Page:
Back in September, at a time of low water levels on the Assabet River, I found what I thought and hoped was a piece of hand-worked stone. The find was described here.
Yesterday, my presumed artifact and I traveled by train into Boston where we attended a meeting of the Board of Underwater Archaeological Resources. Following Commonwealth of Massachusetts policy, I had submitted an application for an Isolated Find Exemption. As stated on the application form "Artifacts recovered from state lands (submerged bottom lands, wetlands, and uplands) are state property. It is a violation of state law to surface collect or excavate without having proper authorization. The only exceptions are for surface collection of Isolated Finds and at Exempted Sites. The list of Exempted Sites is available from the Board. An Isolated Find is an artifact displaced from its original archaeological context through erosion, water currents or other natural processes. Determining a resource to be an Isolated Find rests exclusively with the Board."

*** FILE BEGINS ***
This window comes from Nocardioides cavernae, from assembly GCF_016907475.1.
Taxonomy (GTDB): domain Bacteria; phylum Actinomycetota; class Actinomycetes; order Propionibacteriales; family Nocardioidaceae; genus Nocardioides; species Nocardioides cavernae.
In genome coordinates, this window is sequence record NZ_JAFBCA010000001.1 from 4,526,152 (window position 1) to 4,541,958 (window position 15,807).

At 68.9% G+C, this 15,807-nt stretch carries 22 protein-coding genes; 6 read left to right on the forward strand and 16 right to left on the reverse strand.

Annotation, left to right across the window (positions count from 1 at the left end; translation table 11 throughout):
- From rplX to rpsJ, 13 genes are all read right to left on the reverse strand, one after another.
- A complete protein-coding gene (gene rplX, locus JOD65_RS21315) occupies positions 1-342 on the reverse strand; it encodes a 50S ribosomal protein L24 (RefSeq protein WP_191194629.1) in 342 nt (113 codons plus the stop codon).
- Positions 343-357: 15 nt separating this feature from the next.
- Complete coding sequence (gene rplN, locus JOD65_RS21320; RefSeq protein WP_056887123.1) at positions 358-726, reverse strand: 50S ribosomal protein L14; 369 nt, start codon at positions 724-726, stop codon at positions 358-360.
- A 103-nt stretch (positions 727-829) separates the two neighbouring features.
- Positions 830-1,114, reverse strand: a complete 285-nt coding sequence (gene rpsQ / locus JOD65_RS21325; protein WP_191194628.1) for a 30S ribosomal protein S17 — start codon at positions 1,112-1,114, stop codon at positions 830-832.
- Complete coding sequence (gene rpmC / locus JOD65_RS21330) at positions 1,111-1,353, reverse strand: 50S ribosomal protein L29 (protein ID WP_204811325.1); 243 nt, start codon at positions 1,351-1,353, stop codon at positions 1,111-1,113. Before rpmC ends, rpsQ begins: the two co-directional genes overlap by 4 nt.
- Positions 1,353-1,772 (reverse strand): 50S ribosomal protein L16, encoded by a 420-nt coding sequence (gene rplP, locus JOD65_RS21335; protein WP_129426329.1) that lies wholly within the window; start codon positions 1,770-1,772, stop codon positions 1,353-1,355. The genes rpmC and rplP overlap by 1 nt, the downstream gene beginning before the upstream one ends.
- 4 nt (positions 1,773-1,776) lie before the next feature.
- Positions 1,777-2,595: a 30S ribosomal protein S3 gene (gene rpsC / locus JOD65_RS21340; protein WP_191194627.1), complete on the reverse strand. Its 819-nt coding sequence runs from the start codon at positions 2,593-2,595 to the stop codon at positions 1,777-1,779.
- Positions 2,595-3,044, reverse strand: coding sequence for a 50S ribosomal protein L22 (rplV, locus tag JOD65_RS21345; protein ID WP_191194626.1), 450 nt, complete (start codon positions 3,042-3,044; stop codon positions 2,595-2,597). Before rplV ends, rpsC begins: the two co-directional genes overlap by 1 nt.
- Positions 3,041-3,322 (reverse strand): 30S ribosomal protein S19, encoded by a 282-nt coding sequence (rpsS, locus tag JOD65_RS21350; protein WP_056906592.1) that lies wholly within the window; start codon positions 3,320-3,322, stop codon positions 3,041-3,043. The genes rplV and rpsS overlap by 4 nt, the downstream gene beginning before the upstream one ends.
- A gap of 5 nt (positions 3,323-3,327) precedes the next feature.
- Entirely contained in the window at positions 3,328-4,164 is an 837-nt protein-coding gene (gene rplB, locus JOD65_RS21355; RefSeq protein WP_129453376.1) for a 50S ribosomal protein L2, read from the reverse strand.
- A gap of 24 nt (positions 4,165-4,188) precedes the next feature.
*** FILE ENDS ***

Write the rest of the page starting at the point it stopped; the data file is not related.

After the board dealt with some interesting shipwrecks along the Massachusetts coast, it was time for my presumed artifact to be examined. Each board member examined it and after a brief discussion, the senior archaeologist concluded that my piece of slate was natural stone and did not show evidence of having been hand-worked. He felt the one-sided edge was from a natural break in the slate.
Therefore, no action was required as to my application and my once presumed artifact and I returned home by train. The hand-cuffed attache case was no longer required.
Though disappointed, I appreciate the Board taking the time to examine my find and I found it very interesting to learn more about how underwater archaeological finds are handled.
My quest for finding a piece of hand-worked stone, which I thought was over, is now back on. Onward, into the past!